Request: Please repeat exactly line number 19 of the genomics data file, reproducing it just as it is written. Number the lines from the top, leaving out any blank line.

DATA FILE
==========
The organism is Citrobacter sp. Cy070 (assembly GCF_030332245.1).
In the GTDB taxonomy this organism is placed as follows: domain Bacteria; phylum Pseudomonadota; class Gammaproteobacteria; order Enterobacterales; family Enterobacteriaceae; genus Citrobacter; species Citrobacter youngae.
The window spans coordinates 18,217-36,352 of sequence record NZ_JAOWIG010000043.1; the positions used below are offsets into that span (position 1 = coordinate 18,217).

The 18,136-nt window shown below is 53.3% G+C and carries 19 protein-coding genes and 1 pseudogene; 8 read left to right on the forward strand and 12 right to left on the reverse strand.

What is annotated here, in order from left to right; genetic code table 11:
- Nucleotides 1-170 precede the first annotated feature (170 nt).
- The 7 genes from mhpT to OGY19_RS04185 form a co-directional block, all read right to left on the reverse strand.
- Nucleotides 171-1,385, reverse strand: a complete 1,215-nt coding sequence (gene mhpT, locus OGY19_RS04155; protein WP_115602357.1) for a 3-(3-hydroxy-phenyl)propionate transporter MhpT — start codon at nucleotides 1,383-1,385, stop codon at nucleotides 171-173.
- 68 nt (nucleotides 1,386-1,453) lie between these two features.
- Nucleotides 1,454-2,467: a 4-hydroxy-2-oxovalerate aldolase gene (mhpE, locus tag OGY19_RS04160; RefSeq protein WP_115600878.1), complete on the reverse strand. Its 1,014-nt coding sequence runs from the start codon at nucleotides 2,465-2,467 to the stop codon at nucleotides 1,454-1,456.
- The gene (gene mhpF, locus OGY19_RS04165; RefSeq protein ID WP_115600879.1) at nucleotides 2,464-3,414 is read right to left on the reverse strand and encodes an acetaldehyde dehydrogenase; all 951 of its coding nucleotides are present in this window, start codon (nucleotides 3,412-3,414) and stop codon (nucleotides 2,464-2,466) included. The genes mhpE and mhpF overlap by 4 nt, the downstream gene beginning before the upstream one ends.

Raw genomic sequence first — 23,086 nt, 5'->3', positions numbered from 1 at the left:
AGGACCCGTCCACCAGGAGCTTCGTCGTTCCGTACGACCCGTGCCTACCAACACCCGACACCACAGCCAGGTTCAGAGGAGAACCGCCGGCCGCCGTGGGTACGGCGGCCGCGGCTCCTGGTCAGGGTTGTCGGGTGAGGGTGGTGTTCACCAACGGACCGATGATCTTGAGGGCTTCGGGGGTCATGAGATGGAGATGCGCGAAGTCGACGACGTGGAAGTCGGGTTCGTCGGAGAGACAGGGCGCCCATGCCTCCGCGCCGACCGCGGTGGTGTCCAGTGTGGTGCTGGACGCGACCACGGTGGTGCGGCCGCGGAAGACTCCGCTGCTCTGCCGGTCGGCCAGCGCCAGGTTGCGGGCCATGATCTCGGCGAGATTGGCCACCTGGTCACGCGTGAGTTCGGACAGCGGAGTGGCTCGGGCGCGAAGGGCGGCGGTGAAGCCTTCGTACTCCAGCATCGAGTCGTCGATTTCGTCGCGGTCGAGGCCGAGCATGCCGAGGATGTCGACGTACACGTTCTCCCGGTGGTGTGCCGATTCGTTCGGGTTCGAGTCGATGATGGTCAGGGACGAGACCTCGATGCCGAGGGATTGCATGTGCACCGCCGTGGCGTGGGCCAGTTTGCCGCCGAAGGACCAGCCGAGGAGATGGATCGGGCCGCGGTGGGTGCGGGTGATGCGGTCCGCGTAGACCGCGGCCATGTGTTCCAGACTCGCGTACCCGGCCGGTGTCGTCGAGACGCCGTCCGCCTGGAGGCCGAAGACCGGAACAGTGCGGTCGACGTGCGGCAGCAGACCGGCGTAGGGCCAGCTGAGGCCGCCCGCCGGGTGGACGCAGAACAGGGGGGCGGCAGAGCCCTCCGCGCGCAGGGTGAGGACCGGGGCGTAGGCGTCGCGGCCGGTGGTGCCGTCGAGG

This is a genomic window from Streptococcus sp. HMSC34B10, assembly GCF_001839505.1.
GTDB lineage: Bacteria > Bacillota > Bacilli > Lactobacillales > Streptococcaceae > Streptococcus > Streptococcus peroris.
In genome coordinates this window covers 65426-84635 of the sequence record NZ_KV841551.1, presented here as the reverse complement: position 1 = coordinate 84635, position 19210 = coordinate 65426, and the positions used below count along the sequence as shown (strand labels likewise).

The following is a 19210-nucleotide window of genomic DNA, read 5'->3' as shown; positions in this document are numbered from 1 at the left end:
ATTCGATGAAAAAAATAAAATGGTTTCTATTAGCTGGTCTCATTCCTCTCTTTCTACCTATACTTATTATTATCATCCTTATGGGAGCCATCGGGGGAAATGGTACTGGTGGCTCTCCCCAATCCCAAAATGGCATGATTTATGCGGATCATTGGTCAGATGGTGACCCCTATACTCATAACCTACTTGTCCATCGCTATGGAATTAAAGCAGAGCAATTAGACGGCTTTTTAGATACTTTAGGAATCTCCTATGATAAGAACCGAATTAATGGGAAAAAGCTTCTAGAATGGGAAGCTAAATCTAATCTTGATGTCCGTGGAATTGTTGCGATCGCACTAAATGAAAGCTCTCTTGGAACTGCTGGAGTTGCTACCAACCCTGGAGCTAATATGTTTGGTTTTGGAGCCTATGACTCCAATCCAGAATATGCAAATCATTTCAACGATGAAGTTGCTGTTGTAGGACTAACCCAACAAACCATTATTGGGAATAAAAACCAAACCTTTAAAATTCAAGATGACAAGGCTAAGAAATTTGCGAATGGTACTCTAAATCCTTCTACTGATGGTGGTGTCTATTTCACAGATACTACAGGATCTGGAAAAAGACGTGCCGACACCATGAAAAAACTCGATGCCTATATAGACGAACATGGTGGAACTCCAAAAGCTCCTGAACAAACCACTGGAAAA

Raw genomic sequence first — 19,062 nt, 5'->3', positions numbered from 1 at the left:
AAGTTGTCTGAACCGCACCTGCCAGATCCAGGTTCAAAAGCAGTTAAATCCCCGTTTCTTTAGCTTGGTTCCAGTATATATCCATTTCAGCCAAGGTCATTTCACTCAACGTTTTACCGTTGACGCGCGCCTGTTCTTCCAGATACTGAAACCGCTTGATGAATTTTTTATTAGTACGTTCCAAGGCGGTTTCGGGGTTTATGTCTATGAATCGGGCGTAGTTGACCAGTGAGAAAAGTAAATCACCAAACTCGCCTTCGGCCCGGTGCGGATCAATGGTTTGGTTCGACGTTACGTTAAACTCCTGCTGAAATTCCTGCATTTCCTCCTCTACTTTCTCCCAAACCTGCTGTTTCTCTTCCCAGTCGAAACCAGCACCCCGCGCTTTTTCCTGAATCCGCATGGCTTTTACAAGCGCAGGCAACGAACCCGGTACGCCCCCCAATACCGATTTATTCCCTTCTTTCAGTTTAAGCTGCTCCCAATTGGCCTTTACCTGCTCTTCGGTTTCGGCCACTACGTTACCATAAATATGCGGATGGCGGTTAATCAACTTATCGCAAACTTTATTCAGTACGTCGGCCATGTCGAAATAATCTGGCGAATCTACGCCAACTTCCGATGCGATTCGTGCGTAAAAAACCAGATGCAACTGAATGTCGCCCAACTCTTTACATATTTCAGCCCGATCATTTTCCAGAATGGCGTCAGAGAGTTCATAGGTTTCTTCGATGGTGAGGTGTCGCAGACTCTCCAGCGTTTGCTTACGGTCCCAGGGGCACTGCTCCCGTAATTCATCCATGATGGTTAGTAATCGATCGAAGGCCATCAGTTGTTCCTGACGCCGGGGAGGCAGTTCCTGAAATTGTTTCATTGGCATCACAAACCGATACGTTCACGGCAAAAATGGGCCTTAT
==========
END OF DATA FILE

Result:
Raw genomic sequence first — 19,062 nt, 5'->3', positions numbered from 1 at the left: